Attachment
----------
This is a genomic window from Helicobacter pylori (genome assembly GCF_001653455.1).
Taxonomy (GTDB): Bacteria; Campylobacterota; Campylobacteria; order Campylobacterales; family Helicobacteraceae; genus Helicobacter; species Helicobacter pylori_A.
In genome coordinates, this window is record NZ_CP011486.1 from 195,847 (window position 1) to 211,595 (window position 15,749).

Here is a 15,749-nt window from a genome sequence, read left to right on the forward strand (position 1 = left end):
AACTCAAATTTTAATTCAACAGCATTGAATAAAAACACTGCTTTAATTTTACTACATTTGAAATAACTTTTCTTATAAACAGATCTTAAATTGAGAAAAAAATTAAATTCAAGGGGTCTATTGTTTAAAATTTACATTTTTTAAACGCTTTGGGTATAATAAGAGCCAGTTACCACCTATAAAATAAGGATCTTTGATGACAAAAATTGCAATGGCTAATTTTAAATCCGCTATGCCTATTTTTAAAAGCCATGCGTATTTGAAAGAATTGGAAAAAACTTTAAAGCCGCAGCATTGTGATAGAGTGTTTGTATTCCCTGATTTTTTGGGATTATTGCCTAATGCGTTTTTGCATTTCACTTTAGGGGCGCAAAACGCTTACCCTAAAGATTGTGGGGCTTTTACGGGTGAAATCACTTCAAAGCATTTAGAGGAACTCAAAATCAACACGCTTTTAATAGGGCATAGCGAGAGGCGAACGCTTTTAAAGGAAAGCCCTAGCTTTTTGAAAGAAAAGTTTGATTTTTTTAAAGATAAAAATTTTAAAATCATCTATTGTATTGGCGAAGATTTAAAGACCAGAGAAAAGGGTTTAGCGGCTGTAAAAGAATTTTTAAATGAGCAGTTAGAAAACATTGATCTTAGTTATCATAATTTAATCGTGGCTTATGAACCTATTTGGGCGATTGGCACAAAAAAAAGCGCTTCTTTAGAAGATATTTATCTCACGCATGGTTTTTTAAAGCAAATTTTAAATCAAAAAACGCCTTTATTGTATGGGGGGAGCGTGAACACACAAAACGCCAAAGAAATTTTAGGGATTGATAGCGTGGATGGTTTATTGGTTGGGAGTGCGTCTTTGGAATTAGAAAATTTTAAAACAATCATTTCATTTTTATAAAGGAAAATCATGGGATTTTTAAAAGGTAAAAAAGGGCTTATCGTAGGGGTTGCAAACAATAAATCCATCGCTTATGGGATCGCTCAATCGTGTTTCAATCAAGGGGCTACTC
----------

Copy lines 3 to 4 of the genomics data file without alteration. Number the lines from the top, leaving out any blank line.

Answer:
In genome coordinates, this window is record NZ_CP011486.1 from 195,847 (window position 1) to 211,595 (window position 15,749).

Here is a 15,749-nt window from a genome sequence, read left to right on the forward strand (position 1 = left end):